Egghead. Egg on your face. Don't count your chickens before the eggs have hatched. All the egg-based idioms out there seem to be pretty negative, but we're here to sing the praises of this incredible, edible food.
Eggs are an excellent source of nutrients, plus they're a rich source of protein and fat, per the USDA — two macronutrients that play an important role in weight management.
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Protein is important because when you reduce your calorie intake and begin to have some weight loss, inevitably, a percentage of that will be muscle (it's not just fat you're losing), per the Mayo Clinic. Getting enough protein, though, can help you maintain your muscle — or at least minimize the amount you lose — which keeps your resting metabolism up, helping you burn more calories overall.
Protein also aids in weight loss because it helps you feel full, requires more energy to digest and increases satiety hormones, according to an April 2015 paper in the The American Journal of Clinical Nutrition.
Fat, too, is satiating — it slows digestion, leaving us feeling fuller longer, according to the Harvard T.H. Chan School of Public Health. So, yes, getting enough fat can help with weight loss.
With all that said, there are still some best practices to follow when eating eggs. Keep the following common mistakes in mind if you're trying to lose weight.
Mistake 1: Eating Only the Whites
If you're still removing the yolk every time you make scrambled eggs, you're not doing yourself any favors when it comes to losing weight or getting vital nutrients.
Yes, yolks contain the majority of the fat found in an egg, but dietary fat isn't what leads to more body fat — that's due to an excess of calories. Plus, the yolk contains half of the protein found in an egg, according to the USDA.
Lastly, the yolk is where the majority of the nutrients are. If you toss the yolk, you're missing out on choline, folate, iron, selenium, phosphorus, zinc, thiamin and vitamins A, B6, B12, D and E, according to the American Egg Board.
Mistake 2: Limiting Eggs to Breakfast
Don't limit yourself (or your diet) by only thinking of eggs as a breakfast food. They can be enjoyed at lunch and dinner, too, and even as a snack.
They're easy to incorporate into meals beyond breakfast: Egg salad sandwiches make for a nutritious and comforting lunch. Or enjoy poached eggs as your source of protein on top of a salad or grain bowl.
For dinner, add an over-easy egg on top of your burger or work a couple into your stir fry before serving.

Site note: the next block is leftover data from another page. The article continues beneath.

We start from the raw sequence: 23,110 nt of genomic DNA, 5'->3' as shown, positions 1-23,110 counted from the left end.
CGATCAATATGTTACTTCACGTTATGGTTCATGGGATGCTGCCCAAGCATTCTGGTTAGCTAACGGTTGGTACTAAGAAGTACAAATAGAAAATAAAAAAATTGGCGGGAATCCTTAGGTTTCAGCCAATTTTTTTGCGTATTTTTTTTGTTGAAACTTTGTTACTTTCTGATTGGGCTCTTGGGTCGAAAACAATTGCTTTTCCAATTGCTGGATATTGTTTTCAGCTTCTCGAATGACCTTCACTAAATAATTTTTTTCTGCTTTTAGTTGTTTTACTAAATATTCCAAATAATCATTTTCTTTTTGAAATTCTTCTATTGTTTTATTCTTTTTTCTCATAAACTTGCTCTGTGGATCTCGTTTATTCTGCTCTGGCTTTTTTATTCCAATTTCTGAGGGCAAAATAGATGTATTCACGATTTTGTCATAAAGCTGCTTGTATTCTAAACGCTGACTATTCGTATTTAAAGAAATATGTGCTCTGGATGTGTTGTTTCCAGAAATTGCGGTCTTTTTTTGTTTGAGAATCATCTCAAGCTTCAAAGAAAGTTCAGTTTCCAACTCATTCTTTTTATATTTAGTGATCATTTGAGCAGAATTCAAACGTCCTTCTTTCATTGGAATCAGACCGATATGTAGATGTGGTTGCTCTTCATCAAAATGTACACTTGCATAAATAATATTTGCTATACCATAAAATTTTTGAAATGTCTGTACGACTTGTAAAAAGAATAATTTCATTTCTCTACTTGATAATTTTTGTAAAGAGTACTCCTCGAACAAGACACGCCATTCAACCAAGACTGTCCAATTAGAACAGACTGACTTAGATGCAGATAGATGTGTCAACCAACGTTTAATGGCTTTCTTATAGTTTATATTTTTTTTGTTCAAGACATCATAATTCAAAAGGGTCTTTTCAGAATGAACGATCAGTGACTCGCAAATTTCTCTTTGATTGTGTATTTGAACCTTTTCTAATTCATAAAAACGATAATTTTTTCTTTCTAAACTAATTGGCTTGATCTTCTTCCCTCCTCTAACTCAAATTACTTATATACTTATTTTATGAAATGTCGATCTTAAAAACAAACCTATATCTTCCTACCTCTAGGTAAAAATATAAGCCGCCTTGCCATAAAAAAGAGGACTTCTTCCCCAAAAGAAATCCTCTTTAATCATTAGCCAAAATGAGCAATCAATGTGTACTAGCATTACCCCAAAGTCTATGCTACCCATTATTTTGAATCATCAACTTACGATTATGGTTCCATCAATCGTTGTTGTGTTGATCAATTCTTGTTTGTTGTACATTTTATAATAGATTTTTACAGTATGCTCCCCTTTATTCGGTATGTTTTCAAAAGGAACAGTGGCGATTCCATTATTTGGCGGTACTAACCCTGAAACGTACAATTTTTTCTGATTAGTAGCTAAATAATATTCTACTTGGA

Enjoying a hard-boiled egg or two with salt and pepper is a delicious afternoon snack that will keep you satisfied until your next meal.
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Mistake 3: Cooking Them With Unhealthy Fats
Frying eggs in butter or margarine kind of defeats the purpose if you're trying to eat a healthy diet or lose weight. Sure, it may taste good, but it takes your meal down a notch nutrition-wise.
We're not saying avoid all fats. Our bodies need fat, and dietary fat can aid in weight loss. Unhealthy fats, like saturated and trans fats, however, can increase your risk of heart disease, stroke, diabetes and other chronic conditions, per Harvard Health Publishing.
Instead, cook your eggs in unsaturated fats like olive, avocado and canola oil. The American Heart Association recommends choosing oils with less than 4 grams of saturated fat per tablespoon and no trans fats or partially-hydrogenated oils.
Or better yet, opt for poached or boiled eggs, which don't require any extra calories to cook.
Mistake 4: Pairing Them With Bacon and Other Unhealthy Breakfast Foods
Our perception of eggs has changed over the years, especially as science has evolved and we know now eggs can be part of a healthy diet.
That said, refrain from allowing the healthy attributes of eggs to extend a health halo over everything else you're eating with them, like highly-processed red meat (bacon, sausage) or refined grains (pancakes, waffles).
Healthier pairing options for eggs include vegetables and a small portion of cheese for an omelet, topped with salsa. Or enjoy scrambled eggs with a whole-grain English muffin and a piece of fruit or yogurt.
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Mistake 5: Eating Too Many
Yes, the limit on dietary cholesterol was lifted when the U.S. Department of Health and Human Services published its 2015-2020 Dietary Guidelines for Americans. But this doesn't mean you can consume them with abandon.
While there's technically no upper limit on cholesterol, the guidelines do state that "individuals should eat as little dietary cholesterol as possible while consuming a healthy eating pattern."
When it comes to eggs, it's best to stick to an average of one per day, according to Harvard Health Publishing. If you have diabetes or other heart disease risk factors, you may want to eat no more than three eggs a week.
- The American Journal of Clinical Nutrition: "The Role of Protein in Weight Loss and Maintenance"
- Harvard T.H. Chan School of Public Health: "Carbohydrates and Blood Sugar"
- MyFoodData: "Nutrition Facts Comparison Tool"
- American Egg Board: "The Yolk: A Nutrient Goldmine"
- American Heart Association: "Healthy Cooking Oils"
- 2015-2020 Dietary Guidelines: "Key Elements of Healthy Eating Patterns"
- USDA: "Eggs (Raw)"
- Mayo Clinic: "Tip the scales on a weight-loss plateau"
- U.S. Department of Health and Human Services: "Scientific Report of the 2015 Dietary Guidelines Advisory Committee"
- Harvard Health Publishing: "Are eggs risky for heart health?"